A Roman Catholic priest was arrested and charged Tuesday with sexually abusing at least two boys during his four decades in the Erie, Pennsylvania, diocese, and making one of them say confession after the alleged assaults.
State Attorney General Josh Shapiro announced the arrest of the 64-year-old Rev. David Poulson, of Oil City, as part of a statewide grand jury investigation. According to court records, Poulson is facing at least eight charges, including indecent assault and child endangerment for incidents dating to 2002.
Court records did not list an attorney for Poulson, and a phone call to a number listed for him was not answered Tuesday. Poulson was being held Tuesday on $300,000 cash bail. He faces a maximum of 64 years, if convicted, and $135,000 in fines.
Prosecutors said Poulson resigned from the diocese in February after a phone call was received a month earlier from a military chaplain in Fort Hood, Texas, saying a 23-year-old had disclosed he was abused by Poulson starting when he was 8 years old.
Poulson allegedly abused one of his victims in multiple church rectories more than 20 times while he served as an altar boy, according to a release from the attorney general’s office. Poulson would then require the boy to make confession to him and confess the sexual assault to receive absolution, it said.
“This was the ultimate betrayal and manipulation by Poulson – he used the tools of the priesthood to further his abuse,” Shapiro wrote in a release about the charges.
The allegations also state Poulson took that victim and another boy at separate times to a secluded hunting camp without electricity or running water, where he would watch horror movies with them on his laptop then assault them.
Prosecutors said the Erie Diocese had received complaints about what they say were Poulson’s “sexual predator tendencies” as far back as 2010 but did not report him to law enforcement until the grand jury issued a subpoena in September 2016.
The diocese produced a May 24, 2010, “secret memorandum” that showed leaders had received complaints about Poulson’s inappropriate contact with minors. The attorney general’s office release said the memo contained an admission from Poulson that he was “aroused” by a boy and shared sexually suggestive texts with other boys.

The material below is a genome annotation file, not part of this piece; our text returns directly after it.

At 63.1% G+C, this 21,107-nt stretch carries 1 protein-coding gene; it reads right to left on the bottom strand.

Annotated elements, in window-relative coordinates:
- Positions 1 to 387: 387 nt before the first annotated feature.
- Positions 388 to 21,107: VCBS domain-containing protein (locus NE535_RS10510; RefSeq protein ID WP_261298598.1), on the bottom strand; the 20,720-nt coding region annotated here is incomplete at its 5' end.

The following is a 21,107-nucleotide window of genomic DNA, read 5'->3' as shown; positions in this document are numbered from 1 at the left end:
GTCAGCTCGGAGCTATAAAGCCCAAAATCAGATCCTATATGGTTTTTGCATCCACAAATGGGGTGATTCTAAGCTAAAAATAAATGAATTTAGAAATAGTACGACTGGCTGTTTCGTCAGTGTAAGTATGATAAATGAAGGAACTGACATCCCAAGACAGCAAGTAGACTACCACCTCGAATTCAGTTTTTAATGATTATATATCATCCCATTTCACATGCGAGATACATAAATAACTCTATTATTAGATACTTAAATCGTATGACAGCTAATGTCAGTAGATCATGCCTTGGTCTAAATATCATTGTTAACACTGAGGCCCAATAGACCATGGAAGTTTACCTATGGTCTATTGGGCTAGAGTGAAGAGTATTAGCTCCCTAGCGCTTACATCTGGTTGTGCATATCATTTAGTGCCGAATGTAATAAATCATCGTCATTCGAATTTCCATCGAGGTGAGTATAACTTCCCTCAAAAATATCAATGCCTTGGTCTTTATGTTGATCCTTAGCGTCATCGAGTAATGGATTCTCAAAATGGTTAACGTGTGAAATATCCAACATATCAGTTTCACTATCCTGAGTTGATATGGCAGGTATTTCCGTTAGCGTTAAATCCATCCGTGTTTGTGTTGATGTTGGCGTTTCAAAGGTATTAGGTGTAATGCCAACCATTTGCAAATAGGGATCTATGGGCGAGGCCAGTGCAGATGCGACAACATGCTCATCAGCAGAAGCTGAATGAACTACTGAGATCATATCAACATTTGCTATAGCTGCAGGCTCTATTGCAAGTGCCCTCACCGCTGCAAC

The diocese, “did nothing to stop this abuse. They did nothing throughout those years until very recently to alert law enforcement. They did nothing to alert other parishioners, especially parishioners who had young children,” Shapiro said at a news conference Tuesday.
Bishop Lawrence Persico released a statement late Tuesday denying that the diocese knew of these specific allegations until January of this year when the chaplain called. Persico, whose tenure started in 2012, said the 2010 memo mentioned by Shapiro was a third-party report that Poulson had exhibited what are known as grooming tendencies with a boy not related to Tuesday’s charges. The boy named in the memo declined to talk to investigators, Persico said.
The bishop said the diocese promptly reported the January allegations, relieved Poulson of any duties including those related to children and has cooperated with the attorney general’s investigation.
Shapiro said the abuse and cover-up largely occurred under a previous bishop’s tenure.
Last month, the diocese released a list of priests and lay people who it had received credible accusations against over several decades. Poulson’s name was on that list.
Shapiro said nine other possible victims spoke to the grand jury, but a criminal statute of limitations prevented the office from filing charges. He called on the governor and state legislature to abolish the statute of limitation on child sexual assaults.
The statewide investigative grand jury looking into the response to clergy abuse in six of the state’s eight Roman Catholic dioceses began in 2016, shortly after a comprehensive grand jury report on the Altoona-Johnstown diocese was released. That report included a description of canon law dictating that criminal allegations against priests be kept under lock and key accessible to only the bishop.
The statewide grand jury was scheduled to end its term on April 30. Shapiro would not discuss Tuesday when a final report would come out or whether more charges in the other dioceses might be possible.
The Philadelphia District Attorney’s office released one of the most comprehensive and earliest of such grand jury reports on the Philadelphia diocese in 2005 and revisited concerns about priest abuse in a second grand jury report in 2011.